COOLING & TEMPERATURE CONTROL

Better Thermal Management: Smaller. Faster.
(Cooler or Warmer) 

Laird delivers the only fully-scalable technology solution for today’s thermal challenges.

eTEC (embedded thermoelectric component) 

For the most efficient in-package or thru-package hot spot cooling, Laird eTECs act as a microscale heat pump, providing pinpoint thermal control for high heat fluxes. Laird devices are very thin, able to embed directly inside a semiconductor package and even fit inside a TO-56 package.

Laird is developing cooling and temperature control solutions for a variety of applications including high-volume electronic packages, cooling microprocessors, graphic processors, and optoelectronic components. Laird devices are being used in a number of ways to provide cooling and temperature control:

  • Precision temperature control - since thermoelectrics can either cool or heat the chip depending on the current direction, they can be used to provide precision temperature control for chips and optoelectronic components that must operate within specific temperature ranges regardless of ambient conditions.
  • Hot spot cooling - because of the small size of Laird's products and the relatively high density at which they can be placed on the active surface, these devices can be applied only where needed, reducing the added power necessary to drive the cooling and reduce the general thermal overhead on the system.

eTEC THIN-FILM THERMOELECTRIC MODULES

The eTEC™™ Series are thin-film thermoelectric modules (TEM) that enable electronics to maintain peak performance by stabilizing the temperature of the device during operation. Thin-film technology has up to ten times the heat pumping capacity as conventional bulk technology per square area. Units are constructed with Bismuth Telluride semiconductor material and Aluminum Nitride ceramics and are suitable for higher voltage.

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The eTEC HV14 module is a RoHS-compliant, high voltage thermoelectric cooler designed for commonly found board-level current and voltages.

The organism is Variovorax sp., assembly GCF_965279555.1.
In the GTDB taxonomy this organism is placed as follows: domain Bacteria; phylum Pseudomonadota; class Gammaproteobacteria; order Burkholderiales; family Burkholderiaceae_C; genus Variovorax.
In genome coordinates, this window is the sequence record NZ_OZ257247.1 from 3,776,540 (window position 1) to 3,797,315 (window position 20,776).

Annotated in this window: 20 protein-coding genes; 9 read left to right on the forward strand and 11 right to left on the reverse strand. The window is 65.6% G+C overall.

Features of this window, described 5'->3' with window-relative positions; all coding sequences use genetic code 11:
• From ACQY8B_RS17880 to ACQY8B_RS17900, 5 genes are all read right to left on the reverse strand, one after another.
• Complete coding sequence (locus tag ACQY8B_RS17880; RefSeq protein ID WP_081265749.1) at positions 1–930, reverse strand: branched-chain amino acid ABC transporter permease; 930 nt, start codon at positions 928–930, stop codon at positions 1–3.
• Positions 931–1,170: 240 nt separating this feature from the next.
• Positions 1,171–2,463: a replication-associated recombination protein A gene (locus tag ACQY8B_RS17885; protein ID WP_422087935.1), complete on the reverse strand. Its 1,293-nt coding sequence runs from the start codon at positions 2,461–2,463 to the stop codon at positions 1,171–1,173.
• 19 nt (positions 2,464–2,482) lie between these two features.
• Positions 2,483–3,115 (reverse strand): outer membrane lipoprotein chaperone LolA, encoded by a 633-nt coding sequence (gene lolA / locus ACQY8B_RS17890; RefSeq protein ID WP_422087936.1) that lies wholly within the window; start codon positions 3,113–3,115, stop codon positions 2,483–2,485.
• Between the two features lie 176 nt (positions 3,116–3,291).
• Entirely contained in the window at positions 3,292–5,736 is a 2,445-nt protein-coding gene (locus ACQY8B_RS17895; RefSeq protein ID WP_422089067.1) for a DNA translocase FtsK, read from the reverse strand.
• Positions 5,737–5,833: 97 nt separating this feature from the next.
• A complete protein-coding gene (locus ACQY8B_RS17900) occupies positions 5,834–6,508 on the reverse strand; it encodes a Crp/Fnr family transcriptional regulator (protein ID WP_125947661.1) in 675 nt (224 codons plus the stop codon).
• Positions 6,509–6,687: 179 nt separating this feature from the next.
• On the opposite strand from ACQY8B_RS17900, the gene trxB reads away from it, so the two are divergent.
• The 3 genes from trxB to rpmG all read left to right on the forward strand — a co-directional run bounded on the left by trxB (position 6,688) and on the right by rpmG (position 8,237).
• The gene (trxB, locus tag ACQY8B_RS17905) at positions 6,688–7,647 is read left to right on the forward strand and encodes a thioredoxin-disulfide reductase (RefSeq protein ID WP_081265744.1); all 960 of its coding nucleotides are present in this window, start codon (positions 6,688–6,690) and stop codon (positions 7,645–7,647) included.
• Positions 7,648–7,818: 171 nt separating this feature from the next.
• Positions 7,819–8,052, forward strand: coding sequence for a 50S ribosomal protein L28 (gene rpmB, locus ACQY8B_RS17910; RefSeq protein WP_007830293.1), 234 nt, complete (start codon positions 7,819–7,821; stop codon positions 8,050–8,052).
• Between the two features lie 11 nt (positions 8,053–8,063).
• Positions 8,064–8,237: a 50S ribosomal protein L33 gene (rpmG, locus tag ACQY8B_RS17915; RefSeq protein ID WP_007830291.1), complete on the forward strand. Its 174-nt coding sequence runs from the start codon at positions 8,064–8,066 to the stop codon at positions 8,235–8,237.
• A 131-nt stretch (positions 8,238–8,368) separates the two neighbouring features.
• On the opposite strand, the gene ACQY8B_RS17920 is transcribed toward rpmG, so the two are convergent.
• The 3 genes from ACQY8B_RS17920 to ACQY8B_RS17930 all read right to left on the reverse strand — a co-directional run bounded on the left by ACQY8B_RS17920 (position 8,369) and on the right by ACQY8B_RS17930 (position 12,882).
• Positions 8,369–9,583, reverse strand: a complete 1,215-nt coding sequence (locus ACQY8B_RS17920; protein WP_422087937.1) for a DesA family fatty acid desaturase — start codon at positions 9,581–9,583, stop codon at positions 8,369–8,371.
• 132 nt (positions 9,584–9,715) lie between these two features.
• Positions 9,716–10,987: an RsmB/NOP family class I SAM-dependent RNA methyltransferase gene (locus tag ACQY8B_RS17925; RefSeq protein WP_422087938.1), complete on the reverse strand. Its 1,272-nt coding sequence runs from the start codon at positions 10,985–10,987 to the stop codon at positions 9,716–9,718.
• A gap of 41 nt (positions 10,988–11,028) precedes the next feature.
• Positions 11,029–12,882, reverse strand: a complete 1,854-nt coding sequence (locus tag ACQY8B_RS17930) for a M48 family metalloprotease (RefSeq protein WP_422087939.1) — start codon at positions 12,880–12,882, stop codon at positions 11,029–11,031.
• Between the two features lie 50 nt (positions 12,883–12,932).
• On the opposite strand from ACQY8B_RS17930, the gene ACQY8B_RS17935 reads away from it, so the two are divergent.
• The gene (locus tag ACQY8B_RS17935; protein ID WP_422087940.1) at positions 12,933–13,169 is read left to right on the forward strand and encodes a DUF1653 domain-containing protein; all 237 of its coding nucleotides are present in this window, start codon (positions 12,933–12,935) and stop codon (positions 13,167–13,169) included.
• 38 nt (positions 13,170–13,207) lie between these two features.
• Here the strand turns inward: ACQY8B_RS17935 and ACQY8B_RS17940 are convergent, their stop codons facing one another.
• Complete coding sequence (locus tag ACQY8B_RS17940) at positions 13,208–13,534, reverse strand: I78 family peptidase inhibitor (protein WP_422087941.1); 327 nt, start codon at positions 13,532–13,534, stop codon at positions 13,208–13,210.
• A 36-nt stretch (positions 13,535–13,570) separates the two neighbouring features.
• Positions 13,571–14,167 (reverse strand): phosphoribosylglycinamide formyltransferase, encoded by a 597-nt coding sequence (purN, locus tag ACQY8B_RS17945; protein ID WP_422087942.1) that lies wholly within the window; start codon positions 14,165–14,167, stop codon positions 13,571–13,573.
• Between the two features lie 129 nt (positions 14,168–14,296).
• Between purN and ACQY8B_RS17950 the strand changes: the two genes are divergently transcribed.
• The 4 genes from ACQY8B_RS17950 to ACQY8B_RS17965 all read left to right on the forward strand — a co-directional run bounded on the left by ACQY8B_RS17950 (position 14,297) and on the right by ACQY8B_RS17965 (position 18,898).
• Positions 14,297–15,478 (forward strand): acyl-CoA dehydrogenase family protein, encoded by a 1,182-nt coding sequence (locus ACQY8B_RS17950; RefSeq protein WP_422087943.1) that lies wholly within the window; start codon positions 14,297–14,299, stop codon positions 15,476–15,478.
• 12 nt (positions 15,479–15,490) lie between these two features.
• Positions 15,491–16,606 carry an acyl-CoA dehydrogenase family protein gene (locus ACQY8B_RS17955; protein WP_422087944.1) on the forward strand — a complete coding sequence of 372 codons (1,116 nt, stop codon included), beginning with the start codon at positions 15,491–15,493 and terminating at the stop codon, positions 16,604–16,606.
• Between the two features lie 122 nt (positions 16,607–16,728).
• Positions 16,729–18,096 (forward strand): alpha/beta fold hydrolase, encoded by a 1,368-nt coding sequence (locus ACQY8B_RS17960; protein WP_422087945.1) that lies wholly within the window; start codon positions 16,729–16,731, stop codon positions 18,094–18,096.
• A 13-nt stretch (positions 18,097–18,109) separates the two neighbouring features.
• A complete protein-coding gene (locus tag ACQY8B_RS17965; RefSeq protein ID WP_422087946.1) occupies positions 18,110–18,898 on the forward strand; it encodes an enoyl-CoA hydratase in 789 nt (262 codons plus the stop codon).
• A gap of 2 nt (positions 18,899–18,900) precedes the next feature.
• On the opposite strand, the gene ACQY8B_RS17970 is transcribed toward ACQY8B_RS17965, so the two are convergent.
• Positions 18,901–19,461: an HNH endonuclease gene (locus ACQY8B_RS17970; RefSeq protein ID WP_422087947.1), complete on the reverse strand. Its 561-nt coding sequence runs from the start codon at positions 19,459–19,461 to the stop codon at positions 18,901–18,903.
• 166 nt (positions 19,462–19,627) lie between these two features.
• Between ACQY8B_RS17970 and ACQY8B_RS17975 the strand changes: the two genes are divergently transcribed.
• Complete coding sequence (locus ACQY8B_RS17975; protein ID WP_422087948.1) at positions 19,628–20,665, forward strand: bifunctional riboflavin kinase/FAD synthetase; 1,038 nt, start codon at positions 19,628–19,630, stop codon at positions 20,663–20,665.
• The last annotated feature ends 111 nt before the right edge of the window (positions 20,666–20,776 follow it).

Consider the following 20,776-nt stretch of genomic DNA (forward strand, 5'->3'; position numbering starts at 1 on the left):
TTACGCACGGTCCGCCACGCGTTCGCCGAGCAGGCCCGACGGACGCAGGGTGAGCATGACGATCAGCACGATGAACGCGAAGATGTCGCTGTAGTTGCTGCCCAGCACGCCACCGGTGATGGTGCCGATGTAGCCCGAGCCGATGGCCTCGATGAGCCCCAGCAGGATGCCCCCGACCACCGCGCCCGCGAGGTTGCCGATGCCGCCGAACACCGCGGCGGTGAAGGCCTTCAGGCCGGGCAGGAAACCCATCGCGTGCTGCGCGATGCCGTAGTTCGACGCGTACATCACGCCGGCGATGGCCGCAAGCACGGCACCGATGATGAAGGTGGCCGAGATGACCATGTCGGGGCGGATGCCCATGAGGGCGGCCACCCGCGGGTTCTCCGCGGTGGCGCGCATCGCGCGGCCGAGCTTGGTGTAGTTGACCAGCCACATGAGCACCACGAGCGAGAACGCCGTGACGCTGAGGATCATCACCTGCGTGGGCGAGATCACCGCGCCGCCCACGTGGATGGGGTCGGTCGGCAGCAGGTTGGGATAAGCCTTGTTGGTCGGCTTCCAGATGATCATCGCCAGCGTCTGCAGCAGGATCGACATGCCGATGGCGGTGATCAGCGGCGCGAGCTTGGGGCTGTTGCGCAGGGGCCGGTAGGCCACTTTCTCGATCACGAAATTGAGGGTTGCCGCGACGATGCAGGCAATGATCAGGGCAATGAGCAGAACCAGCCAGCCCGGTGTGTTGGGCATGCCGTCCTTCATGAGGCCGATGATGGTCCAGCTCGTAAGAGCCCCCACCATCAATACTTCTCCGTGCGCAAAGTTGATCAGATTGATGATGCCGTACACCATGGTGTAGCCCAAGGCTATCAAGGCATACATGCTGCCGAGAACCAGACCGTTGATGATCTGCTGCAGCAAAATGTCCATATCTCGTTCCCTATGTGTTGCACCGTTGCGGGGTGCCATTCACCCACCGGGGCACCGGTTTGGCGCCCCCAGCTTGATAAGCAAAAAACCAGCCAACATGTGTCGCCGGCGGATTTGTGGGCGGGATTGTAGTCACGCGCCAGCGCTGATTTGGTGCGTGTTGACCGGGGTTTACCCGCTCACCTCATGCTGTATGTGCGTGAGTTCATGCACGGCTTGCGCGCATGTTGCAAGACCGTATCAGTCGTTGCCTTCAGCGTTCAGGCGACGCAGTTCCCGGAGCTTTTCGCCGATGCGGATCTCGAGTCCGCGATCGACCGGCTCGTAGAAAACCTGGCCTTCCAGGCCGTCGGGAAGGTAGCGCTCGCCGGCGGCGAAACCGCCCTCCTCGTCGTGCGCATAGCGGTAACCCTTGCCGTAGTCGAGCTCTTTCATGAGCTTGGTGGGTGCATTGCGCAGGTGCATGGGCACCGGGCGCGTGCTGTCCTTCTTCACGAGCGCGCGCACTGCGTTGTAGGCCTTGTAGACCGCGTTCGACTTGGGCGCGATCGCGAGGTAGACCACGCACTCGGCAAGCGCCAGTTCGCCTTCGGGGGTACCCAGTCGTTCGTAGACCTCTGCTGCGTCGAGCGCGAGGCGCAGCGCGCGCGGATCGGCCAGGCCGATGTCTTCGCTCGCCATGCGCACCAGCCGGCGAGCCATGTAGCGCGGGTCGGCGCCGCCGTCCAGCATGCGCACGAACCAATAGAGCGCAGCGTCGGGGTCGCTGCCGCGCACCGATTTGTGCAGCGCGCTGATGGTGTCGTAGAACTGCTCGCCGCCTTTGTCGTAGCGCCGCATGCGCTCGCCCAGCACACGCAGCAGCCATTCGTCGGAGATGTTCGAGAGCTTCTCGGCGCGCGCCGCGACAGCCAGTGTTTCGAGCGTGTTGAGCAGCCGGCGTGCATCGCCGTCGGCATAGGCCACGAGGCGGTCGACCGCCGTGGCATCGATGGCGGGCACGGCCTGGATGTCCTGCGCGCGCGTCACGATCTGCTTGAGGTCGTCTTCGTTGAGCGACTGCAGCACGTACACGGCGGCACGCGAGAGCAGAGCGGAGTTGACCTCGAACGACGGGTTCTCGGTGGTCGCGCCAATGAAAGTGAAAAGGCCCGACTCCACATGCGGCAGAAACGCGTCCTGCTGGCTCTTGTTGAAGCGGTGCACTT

More > 

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The eTEC HV37 is ideal for opto-electronic applications with high heat-flux requirements, including but not limited to semiconductor optical amplifiers (SOA), laser diodes and LEDs. More > 

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The eTEC HV56 thermoelectric cooler is designed for high heat electronic applications.
More > 

 

 

DESIGN SERVICES

From design through production, Laird offers a broad range of capabilities.

Laird is committed to surpassing our customers’ expectations in developing, qualifying, applying, producing and marketing cost-effective solutions for embedded thermal and power management.

Modeling Services 

Laird routinely conducts analytical and numerical thermal modeling at all design levels from component to module to subsystem. The level of complexity and the objectives of the project dictate the approach and the tools used.

Design Services 

Design services are often beneficial to organizations without existing thermal engineering expertise or when existing resources are limited. Laird works with the customer to provide design solutions that are the best fit for the customer's needs and budget.

Engineering Services 

The use of Laird’s engineering services can enable rapid and successful prototyping and accelerate a program as well as reduce program delays.

ISO 9000 Certification  

wiptrac.jpg Laird uses the WIPtrac manufacturing execution system for ISO 9000 quality standards compliance for work in process, integrated SPC quality and shop floor control.

Contact us for evaluation, analysis, prototype, test, verification or production assistance.

POLYMERASE CHAIN REACTION PROCESS (PCR) THERMAL CYCLING

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The microscopic size and fast response time of Laird's thin-film eTEC thermoelectric modules enable a new generation of thermal cyclers that feature significantly shorter throughput times, smaller sample sizes, and reduced footprint for a compact, field-level design, promoting real-time testing in healthcare, forensics, and food safety.
PCR is a technique widely used in molecular biology to produce millions of copies of a specific DNA sequence in a short period of time. PCR-based testing is used in the diagnosis of hereditary diseases; the identification of genetic fingerprints (used in forensic sciences and paternity testing); and the detection and diagnosis of infectious diseases. The vast majority of PCR methods use thermal cycling, i.e., alternately heating and cooling of the DNA sample based on a predefined series of temperature steps.
A thermal cycler is an automated instrument specifically designed for this purpose. A typical device consists of a metal block with holes where plastic vials holding the PCR reaction mixtures are inserted. The instrument has an integrated heating/cooling unit that is used to systematically raise and lower the temperature of the block.

Laird Compact PCR Thermal Cycler Reference Design
A reference design for the temperature control of the polymerase chain reaction (PCR) process used for DNA amplification is now available. Learn more >

Rapid Cycle Time